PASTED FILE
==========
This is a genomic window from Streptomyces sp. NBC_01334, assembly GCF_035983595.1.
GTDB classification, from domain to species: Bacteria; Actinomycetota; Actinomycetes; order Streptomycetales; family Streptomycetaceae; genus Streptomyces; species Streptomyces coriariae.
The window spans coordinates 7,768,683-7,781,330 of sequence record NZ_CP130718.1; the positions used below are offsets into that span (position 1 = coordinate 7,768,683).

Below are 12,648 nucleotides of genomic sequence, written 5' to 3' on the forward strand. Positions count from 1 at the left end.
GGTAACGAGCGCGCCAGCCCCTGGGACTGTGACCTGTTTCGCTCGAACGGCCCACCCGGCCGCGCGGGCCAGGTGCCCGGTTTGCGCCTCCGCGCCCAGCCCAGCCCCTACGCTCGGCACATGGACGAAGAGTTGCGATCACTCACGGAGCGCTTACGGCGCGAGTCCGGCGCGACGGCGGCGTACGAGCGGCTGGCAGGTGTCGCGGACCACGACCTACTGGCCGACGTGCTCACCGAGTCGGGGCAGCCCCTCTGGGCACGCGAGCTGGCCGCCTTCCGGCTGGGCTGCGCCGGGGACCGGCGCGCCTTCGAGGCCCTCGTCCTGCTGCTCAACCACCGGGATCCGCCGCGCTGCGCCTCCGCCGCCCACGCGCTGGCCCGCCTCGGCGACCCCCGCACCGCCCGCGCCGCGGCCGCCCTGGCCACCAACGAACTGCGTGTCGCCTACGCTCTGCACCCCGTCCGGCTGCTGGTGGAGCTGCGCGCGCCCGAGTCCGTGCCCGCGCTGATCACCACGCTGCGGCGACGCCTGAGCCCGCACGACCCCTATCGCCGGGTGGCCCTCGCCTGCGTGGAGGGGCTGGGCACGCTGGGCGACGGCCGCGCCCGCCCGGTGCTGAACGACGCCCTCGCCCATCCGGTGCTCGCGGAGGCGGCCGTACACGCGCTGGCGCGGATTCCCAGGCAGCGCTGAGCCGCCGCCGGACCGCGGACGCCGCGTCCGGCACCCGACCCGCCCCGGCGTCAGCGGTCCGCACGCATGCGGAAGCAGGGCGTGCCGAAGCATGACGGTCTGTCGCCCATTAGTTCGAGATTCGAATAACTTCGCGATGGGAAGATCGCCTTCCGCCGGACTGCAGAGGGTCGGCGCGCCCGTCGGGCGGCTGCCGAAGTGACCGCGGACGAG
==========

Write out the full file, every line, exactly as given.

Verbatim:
This is a genomic window from Streptomyces sp. NBC_01334, assembly GCF_035983595.1.
GTDB classification, from domain to species: Bacteria; Actinomycetota; Actinomycetes; order Streptomycetales; family Streptomycetaceae; genus Streptomyces; species Streptomyces coriariae.
The window spans coordinates 7,768,683-7,781,330 of sequence record NZ_CP130718.1; the positions used below are offsets into that span (position 1 = coordinate 7,768,683).

Below are 12,648 nucleotides of genomic sequence, written 5' to 3' on the forward strand. Positions count from 1 at the left end.
GGTAACGAGCGCGCCAGCCCCTGGGACTGTGACCTGTTTCGCTCGAACGGCCCACCCGGCCGCGCGGGCCAGGTGCCCGGTTTGCGCCTCCGCGCCCAGCCCAGCCCCTACGCTCGGCACATGGACGAAGAGTTGCGATCACTCACGGAGCGCTTACGGCGCGAGTCCGGCGCGACGGCGGCGTACGAGCGGCTGGCAGGTGTCGCGGACCACGACCTACTGGCCGACGTGCTCACCGAGTCGGGGCAGCCCCTCTGGGCACGCGAGCTGGCCGCCTTCCGGCTGGGCTGCGCCGGGGACCGGCGCGCCTTCGAGGCCCTCGTCCTGCTGCTCAACCACCGGGATCCGCCGCGCTGCGCCTCCGCCGCCCACGCGCTGGCCCGCCTCGGCGACCCCCGCACCGCCCGCGCCGCGGCCGCCCTGGCCACCAACGAACTGCGTGTCGCCTACGCTCTGCACCCCGTCCGGCTGCTGGTGGAGCTGCGCGCGCCCGAGTCCGTGCCCGCGCTGATCACCACGCTGCGGCGACGCCTGAGCCCGCACGACCCCTATCGCCGGGTGGCCCTCGCCTGCGTGGAGGGGCTGGGCACGCTGGGCGACGGCCGCGCCCGCCCGGTGCTGAACGACGCCCTCGCCCATCCGGTGCTCGCGGAGGCGGCCGTACACGCGCTGGCGCGGATTCCCAGGCAGCGCTGAGCCGCCGCCGGACCGCGGACGCCGCGTCCGGCACCCGACCCGCCCCGGCGTCAGCGGTCCGCACGCATGCGGAAGCAGGGCGTGCCGAAGCATGACGGTCTGTCGCCCATTAGTTCGAGATTCGAATAACTTCGCGATGGGAAGATCGCCTTCCGCCGGACTGCAGAGGGTCGGCGCGCCCGTCGGGCGGCTGCCGAAGTGACCGCGGACGAG